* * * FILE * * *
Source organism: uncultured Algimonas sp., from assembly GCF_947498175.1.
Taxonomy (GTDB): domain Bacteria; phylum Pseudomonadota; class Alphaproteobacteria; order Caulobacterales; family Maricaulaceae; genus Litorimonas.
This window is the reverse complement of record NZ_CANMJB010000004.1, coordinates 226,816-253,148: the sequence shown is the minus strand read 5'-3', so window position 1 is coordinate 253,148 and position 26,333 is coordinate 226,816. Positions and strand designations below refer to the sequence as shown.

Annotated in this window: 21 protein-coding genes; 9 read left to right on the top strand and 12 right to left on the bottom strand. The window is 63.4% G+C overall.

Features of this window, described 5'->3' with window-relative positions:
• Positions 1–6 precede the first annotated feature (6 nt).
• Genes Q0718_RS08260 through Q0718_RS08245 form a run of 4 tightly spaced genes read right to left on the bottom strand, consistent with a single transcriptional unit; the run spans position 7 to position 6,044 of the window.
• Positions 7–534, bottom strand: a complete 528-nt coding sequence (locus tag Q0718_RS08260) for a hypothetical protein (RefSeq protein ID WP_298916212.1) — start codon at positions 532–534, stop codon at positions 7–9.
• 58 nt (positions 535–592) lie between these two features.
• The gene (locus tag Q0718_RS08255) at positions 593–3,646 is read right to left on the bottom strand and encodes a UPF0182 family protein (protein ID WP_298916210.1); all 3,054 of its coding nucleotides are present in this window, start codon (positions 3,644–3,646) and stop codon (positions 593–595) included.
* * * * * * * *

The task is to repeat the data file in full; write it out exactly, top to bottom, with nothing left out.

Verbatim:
Source organism: uncultured Algimonas sp., from assembly GCF_947498175.1.
Taxonomy (GTDB): domain Bacteria; phylum Pseudomonadota; class Alphaproteobacteria; order Caulobacterales; family Maricaulaceae; genus Litorimonas.
This window is the reverse complement of record NZ_CANMJB010000004.1, coordinates 226,816-253,148: the sequence shown is the minus strand read 5'-3', so window position 1 is coordinate 253,148 and position 26,333 is coordinate 226,816. Positions and strand designations below refer to the sequence as shown.

Annotated in this window: 21 protein-coding genes; 9 read left to right on the top strand and 12 right to left on the bottom strand. The window is 63.4% G+C overall.

Features of this window, described 5'->3' with window-relative positions:
• Positions 1–6 precede the first annotated feature (6 nt).
• Genes Q0718_RS08260 through Q0718_RS08245 form a run of 4 tightly spaced genes read right to left on the bottom strand, consistent with a single transcriptional unit; the run spans position 7 to position 6,044 of the window.
• Positions 7–534, bottom strand: a complete 528-nt coding sequence (locus tag Q0718_RS08260) for a hypothetical protein (RefSeq protein ID WP_298916212.1) — start codon at positions 532–534, stop codon at positions 7–9.
• 58 nt (positions 535–592) lie between these two features.
• The gene (locus tag Q0718_RS08255) at positions 593–3,646 is read right to left on the bottom strand and encodes a UPF0182 family protein (protein ID WP_298916210.1); all 3,054 of its coding nucleotides are present in this window, start codon (positions 3,644–3,646) and stop codon (positions 593–595) included.